Climatic impacts of cloud whitening geoengineering simulated by GFDL CM2G
Eowyn C. Connolly-Brown, NOAA ORAU/ORISE, Oak Ridge, TN
Projected increase in greenhouse gases have prompted serious discussion on geoengineering the climate system to counteract global climate change. Cloud albedo enhancement is an economically and technologically feasible geoengineering approach, but previous research suggests undesirable consequences of globally uniform cloud whitening. The present study uses GFDL's CM2G global coupled model to simulate cloud albedo enhancement via increases in cloud condensation nuclei (CCN) targeted at the marine stratus deck of the Pacific Ocean, where persistent low clouds offer a regional approach to cloud whitening with hitherto unexplored impacts. We investigate the impact of this regional geoengineering on global circulation and climate. Preliminary results indicate surface temperatures returned to near Pre-Industrial over much of the globe; significant cooling over the Equatorial Pacific; continued Arctic warming; large precipitation changes over the western Pacific; and an eastward compression and intensification of the Walker Circulation. Increases in low- and mid-level cloud amounts, resulting from increases in CCN, are well correlated with the simulated changes in the top-of-atmosphere energy balance. Future investigation will determine long-term impacts of cloud whitening and the dynamical processes driving these changes.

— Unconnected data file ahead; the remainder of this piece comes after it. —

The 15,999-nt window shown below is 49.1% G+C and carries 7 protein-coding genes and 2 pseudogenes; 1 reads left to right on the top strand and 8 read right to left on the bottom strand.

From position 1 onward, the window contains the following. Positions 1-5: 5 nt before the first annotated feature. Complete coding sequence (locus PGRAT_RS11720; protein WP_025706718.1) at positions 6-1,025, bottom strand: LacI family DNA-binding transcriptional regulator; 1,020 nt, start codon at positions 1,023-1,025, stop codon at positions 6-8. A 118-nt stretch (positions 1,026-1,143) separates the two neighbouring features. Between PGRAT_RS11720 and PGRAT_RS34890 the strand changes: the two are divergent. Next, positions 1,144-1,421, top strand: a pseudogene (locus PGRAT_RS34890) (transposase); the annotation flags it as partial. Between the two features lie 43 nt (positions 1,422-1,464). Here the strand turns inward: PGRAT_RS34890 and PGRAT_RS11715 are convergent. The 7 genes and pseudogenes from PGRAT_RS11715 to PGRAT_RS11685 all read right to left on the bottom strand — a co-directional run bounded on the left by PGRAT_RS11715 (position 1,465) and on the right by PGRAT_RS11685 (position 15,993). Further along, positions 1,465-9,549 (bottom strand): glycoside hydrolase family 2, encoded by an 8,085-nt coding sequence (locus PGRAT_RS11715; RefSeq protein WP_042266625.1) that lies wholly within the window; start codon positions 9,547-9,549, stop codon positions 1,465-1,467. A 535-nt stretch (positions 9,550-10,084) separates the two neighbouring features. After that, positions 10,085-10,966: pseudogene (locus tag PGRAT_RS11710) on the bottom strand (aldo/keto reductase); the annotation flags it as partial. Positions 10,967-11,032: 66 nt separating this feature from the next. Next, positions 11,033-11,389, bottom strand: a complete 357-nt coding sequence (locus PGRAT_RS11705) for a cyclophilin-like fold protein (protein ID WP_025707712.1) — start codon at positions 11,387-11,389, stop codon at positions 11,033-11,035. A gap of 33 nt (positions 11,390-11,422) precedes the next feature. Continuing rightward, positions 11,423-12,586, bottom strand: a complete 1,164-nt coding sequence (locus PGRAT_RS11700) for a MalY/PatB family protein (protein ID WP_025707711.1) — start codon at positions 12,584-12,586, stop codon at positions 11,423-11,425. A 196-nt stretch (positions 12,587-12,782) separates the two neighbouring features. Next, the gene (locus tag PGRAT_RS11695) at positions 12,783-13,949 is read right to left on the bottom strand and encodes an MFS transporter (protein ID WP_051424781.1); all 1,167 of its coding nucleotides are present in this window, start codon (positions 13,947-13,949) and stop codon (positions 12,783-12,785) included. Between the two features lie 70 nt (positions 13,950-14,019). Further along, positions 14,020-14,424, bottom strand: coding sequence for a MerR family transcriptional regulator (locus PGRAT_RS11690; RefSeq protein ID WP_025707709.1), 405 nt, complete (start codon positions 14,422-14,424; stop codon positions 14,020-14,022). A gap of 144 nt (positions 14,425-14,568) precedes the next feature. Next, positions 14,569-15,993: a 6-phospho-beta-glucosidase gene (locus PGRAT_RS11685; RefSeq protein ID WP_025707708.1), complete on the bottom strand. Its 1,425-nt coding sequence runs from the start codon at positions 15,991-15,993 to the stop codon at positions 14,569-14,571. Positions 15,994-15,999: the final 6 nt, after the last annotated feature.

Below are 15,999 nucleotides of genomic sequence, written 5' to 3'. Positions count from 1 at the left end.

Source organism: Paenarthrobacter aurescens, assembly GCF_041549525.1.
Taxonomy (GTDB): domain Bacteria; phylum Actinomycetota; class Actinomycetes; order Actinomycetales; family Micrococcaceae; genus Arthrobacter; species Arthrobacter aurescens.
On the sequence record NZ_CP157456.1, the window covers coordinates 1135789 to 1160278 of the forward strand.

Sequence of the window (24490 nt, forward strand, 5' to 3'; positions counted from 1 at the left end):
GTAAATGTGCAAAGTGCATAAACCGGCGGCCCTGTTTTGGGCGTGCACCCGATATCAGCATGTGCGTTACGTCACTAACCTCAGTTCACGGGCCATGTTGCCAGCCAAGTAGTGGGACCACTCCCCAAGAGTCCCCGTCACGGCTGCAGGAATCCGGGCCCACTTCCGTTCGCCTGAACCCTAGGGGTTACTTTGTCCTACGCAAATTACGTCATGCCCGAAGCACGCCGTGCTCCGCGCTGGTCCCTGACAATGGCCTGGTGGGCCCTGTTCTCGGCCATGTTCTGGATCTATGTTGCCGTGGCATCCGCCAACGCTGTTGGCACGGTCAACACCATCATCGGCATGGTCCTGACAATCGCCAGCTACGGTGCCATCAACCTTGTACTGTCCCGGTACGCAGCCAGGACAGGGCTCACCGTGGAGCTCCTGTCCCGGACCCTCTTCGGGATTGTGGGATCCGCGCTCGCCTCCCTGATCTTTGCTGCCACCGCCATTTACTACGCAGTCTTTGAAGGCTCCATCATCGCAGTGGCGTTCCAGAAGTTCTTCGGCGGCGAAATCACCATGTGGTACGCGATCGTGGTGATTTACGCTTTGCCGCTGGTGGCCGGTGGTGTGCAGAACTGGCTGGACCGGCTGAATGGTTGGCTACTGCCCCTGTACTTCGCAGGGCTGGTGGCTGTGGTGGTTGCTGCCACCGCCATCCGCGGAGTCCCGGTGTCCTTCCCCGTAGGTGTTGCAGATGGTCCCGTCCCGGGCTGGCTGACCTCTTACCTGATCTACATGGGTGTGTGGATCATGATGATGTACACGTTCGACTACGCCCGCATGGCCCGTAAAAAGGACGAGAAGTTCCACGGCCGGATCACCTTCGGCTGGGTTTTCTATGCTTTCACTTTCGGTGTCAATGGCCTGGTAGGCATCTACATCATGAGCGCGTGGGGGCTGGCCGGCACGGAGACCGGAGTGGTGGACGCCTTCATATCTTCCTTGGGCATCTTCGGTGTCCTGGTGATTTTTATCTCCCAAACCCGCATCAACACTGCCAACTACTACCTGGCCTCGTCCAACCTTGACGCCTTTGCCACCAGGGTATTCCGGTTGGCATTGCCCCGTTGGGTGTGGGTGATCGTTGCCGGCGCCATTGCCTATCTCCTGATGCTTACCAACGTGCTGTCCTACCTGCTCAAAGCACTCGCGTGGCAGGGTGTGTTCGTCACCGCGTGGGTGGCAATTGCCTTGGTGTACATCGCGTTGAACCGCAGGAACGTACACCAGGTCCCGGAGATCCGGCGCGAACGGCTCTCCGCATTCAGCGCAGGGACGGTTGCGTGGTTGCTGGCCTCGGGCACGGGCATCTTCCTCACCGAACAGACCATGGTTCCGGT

Session 8A, Climate Change Modeling Part I
Wednesday, 20 January 2010, 1:30 PM-2:30 PM, B215
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